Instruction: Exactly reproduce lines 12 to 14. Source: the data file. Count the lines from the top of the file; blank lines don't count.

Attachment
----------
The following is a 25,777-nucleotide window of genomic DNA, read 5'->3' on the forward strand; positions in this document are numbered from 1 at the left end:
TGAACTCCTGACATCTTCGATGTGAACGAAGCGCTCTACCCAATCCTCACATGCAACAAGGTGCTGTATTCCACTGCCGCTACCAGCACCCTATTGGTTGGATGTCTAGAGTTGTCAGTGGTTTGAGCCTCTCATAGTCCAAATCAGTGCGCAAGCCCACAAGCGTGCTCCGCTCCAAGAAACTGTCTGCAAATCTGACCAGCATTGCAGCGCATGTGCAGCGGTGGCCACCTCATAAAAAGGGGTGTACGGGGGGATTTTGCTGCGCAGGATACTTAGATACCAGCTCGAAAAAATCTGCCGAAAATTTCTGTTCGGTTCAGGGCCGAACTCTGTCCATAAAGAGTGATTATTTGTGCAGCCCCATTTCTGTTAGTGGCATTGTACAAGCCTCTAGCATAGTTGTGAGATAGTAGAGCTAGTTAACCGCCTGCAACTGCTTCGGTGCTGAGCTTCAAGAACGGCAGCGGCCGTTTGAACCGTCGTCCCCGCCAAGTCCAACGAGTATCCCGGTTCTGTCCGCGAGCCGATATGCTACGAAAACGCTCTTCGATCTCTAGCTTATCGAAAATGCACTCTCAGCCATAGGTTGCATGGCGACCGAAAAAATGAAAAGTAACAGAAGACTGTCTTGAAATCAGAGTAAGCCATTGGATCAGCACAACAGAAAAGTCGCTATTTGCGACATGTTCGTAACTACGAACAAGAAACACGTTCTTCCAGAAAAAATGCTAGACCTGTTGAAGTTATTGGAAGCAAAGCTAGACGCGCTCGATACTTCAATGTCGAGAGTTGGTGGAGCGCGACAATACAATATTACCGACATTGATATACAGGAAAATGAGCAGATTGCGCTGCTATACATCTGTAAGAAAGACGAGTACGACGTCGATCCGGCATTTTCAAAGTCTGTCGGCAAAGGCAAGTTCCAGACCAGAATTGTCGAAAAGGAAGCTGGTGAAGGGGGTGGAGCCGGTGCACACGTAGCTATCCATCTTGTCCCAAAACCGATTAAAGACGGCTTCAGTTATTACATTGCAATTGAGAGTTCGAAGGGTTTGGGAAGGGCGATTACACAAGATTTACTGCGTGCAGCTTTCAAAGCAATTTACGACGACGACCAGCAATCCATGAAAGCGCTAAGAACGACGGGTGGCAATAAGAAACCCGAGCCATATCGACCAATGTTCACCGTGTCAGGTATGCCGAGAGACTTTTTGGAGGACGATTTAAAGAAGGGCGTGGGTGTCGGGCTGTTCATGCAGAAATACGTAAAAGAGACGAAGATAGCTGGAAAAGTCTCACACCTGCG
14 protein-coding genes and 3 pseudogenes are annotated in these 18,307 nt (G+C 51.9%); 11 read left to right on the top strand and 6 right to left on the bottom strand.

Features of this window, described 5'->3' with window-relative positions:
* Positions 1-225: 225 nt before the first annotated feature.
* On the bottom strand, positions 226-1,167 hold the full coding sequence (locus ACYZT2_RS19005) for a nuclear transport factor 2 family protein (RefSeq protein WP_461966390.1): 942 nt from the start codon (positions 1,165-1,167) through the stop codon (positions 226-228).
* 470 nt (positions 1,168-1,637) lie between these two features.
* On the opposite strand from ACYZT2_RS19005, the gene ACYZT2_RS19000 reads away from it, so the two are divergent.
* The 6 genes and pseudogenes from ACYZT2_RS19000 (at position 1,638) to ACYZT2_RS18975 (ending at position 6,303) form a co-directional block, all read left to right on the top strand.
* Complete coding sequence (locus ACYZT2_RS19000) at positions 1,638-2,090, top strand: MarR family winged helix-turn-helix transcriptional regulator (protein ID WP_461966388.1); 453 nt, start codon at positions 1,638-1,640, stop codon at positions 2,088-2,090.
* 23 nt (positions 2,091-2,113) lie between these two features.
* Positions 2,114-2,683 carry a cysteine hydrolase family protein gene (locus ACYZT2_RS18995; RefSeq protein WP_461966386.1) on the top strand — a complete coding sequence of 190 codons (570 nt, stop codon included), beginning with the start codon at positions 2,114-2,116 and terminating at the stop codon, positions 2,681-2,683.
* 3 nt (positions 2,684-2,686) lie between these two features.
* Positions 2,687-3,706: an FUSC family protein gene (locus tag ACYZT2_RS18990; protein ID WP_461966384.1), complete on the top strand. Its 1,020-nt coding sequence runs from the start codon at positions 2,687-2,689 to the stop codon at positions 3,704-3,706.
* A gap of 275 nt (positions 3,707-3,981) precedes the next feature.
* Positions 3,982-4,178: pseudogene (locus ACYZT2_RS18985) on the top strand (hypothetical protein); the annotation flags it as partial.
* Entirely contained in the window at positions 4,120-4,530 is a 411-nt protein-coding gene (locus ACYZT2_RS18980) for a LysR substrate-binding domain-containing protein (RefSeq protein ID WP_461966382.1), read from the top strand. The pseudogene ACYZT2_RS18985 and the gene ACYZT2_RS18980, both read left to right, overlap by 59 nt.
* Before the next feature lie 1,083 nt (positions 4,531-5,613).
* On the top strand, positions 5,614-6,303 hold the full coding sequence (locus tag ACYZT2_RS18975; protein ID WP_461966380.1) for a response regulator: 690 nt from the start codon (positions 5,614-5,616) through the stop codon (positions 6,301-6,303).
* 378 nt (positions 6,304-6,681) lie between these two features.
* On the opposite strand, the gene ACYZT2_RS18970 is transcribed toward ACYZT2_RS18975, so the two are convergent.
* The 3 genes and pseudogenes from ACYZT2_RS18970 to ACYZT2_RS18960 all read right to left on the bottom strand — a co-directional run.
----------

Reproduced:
* Positions 2,114-2,683 carry a cysteine hydrolase family protein gene (locus ACYZT2_RS18995; RefSeq protein WP_461966386.1) on the top strand — a complete coding sequence of 190 codons (570 nt, stop codon included), beginning with the start codon at positions 2,114-2,116 and terminating at the stop codon, positions 2,681-2,683.
* 3 nt (positions 2,684-2,686) lie between these two features.
* Positions 2,687-3,706: an FUSC family protein gene (locus tag ACYZT2_RS18990; protein ID WP_461966384.1), complete on the top strand. Its 1,020-nt coding sequence runs from the start codon at positions 2,687-2,689 to the stop codon at positions 3,704-3,706.